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New Tests of Cognitive and Learning Abilities

by Dr.Scott A. Howard, Director, Howard Learning Assessment Services, in Masssachusetts and New Hampshire
The proliferation of psychological tests seems to at times rival the introduction of new computer products or electronics. With the introduction of new tests come the task of discriminating the glitzy new model from the substantive and truly useful tools for assessing cognitive and per-sonality functioning.

Recently, a number of new tests that truly deliver in terms of the quality and kind of information they provide has emerged. Although the WISC-IV was introduced a little over three years ago, a new extended battery entitled the Integrated WISC-IV has just been released by the The Psychological Corporation. This battery is truly useful in that it provides much more information about the kind of problem solving abilities and skills a child has at his or her disposal. It achieves this by including sixteen different process oriented subtests that use a multiple choice format along with prompts and probes to obtain more information about problem solving styles. This battery also utilizes new and supplemental subtests looking at how a child’s strengths and needs may be having an impact on their functioning. When evaluating children whose performance on standardized tests often falls below their potential, this kind of approach is of course extremely valuable. Not surprisingly Dr. Edith Kaplan who pioneered the process approach in Neuropsychology is responsible for the development of this test, along with a number of other esteemed colleagues.

The development and release of the Wechsler Nonverbal Scale of Ability, is another test that shows great promise in terms of being more sensitive to the needs of children and adolescents whose primary language may be other than English. This battery is also valuable for students who have physical or neuropsychological limitations that interfere with their ability to use language to respond to directives. This includes autistic, aphasic and multiply handicapped children and adolescents with developmental delays. The Wechsler Nonverbal Scale of Ability is also ideal for assessing the skills of recent immigrants as well as children with auditory processing or limited hearing abilities.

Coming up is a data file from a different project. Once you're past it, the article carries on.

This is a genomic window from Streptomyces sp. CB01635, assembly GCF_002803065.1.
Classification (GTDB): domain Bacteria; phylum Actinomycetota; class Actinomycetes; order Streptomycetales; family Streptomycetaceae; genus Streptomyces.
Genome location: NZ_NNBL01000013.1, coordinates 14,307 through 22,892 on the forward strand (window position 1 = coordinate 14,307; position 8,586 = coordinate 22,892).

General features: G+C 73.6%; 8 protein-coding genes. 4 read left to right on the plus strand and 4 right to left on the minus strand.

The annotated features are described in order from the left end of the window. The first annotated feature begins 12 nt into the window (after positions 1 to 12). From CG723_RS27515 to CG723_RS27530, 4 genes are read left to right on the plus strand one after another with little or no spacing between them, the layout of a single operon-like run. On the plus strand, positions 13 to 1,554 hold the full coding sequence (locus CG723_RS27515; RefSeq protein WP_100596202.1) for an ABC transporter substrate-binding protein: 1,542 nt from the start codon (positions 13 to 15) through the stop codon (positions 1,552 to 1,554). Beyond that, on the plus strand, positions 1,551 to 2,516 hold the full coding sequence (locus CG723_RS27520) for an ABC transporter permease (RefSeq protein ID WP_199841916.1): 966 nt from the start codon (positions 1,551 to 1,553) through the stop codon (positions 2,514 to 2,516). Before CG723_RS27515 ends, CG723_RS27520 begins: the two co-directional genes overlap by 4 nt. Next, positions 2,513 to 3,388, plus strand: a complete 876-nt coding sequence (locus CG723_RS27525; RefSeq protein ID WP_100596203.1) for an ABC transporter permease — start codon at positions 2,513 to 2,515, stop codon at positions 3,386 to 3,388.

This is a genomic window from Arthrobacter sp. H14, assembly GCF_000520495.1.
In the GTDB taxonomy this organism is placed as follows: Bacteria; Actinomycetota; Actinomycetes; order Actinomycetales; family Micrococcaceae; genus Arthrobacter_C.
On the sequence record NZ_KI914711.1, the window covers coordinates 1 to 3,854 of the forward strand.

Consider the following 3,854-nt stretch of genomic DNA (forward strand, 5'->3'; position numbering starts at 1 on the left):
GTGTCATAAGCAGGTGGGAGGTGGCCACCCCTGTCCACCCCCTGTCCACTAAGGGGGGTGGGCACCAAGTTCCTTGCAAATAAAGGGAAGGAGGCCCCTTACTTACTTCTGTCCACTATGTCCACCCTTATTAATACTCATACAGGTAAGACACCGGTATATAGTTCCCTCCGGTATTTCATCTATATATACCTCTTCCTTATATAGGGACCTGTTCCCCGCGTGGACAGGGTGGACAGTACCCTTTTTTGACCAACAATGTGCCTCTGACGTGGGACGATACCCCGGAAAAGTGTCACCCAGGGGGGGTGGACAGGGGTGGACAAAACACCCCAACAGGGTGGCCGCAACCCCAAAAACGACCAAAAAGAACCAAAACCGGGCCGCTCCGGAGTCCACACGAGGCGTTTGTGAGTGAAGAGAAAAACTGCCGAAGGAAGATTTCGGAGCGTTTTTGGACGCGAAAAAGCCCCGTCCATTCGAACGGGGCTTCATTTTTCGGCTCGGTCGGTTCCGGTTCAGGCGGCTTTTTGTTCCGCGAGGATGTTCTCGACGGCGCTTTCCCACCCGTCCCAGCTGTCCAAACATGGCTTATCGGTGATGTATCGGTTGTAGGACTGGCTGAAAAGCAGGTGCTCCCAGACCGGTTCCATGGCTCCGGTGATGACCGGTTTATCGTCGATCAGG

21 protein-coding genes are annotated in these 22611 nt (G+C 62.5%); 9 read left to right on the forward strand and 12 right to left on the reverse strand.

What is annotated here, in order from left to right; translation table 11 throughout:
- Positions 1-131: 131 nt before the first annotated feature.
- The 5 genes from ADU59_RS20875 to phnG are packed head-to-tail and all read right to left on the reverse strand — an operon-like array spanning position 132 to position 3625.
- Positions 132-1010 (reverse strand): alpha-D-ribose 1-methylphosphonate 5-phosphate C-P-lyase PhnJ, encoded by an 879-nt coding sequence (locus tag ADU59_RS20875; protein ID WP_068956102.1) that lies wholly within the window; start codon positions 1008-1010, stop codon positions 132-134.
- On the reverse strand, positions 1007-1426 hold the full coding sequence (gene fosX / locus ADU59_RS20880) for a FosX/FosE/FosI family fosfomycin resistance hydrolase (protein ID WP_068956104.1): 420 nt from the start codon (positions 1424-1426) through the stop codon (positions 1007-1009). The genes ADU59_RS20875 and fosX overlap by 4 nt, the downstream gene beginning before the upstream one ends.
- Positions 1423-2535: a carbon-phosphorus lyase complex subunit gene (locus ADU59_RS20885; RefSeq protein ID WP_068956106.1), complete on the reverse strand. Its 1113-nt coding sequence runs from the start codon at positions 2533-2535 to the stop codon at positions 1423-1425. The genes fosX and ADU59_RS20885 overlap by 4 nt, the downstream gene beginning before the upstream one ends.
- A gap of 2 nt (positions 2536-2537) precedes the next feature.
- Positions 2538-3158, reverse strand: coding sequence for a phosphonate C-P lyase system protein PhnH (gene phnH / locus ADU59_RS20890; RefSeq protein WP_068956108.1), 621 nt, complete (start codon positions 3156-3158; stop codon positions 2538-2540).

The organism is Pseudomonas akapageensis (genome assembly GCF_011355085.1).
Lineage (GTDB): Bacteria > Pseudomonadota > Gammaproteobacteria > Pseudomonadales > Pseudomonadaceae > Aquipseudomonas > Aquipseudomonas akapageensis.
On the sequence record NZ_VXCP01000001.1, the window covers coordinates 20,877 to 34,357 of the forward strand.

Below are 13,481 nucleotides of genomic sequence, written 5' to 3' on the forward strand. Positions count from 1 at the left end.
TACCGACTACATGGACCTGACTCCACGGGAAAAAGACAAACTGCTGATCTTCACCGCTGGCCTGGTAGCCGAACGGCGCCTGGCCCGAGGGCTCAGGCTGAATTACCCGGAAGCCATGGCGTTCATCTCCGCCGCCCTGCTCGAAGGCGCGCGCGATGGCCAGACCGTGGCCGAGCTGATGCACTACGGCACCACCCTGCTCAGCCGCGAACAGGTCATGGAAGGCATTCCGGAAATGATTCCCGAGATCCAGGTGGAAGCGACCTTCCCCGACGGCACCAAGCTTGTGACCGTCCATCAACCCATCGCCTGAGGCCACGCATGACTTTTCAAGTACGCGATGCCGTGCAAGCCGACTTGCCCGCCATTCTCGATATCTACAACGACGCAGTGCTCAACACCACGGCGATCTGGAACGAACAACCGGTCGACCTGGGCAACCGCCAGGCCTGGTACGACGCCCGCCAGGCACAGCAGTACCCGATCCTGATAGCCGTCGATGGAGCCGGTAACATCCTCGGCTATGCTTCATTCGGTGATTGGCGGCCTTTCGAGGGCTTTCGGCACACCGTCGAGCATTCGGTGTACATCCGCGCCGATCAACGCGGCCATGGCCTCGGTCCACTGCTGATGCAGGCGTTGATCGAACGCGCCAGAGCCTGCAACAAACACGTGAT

The Awareness of Social Inference Test is another fairly recently developed task that endeavors to systematically assess the deficits in social awareness in many different psychiatric, neurological and learning disabled populations. This of course is useful for children and adolescents who show symptoms of Autism or Aspergers Disorders, but is also valuable to further assess the social pragmatic difficulties exhibited by those who are diagnosed with non-verbal learning disabilities. Both the Awareness of Social Inference Test as well as the Wechsler Nonverbal Scale of Ability can be obtained by contacting the Psychological Corporation.

Lastly the Comprehensive Test of Phonological Processing is a recently developed battery whose success at providing more information about older adolescents and adults is quite welcome. The norms for this test go up to age 24, which is at least six years greater than any previously normed test of phonological awareness and functioning. In addition to its increased ceiling in terms of age, the CTOPP also provides quite valuable information about phonological awareness, phonological memory and rapid naming skills. These core abilities form the triad of skills often found to be impaired in the protocols of individuals with Phonological Dyslexia. This test is distributed by Psychological Assessment Resources as well as Western Psychological Services.

Dr. Scott A. Howard, PhD, is the director of Howard Learning Assessment Services, a comprehensive diagnostic center devoted to the evaluation and treatment of attention, learning and memory disorders located in Massachusetts and New Hampshire. He can be reached at: 10001, 978-465-2999, email:, or online at:

© copyright 2008 Scott A. Howard, Psy.D.

Disclaimer: Internet Special Education Resources (ISER) provides this information in an effort to help parents find local special education professionals and resources. ISER does not recommend or endorse any particular special education referral source, special educational methodological bias, type of special education professional, or specific special education professional.


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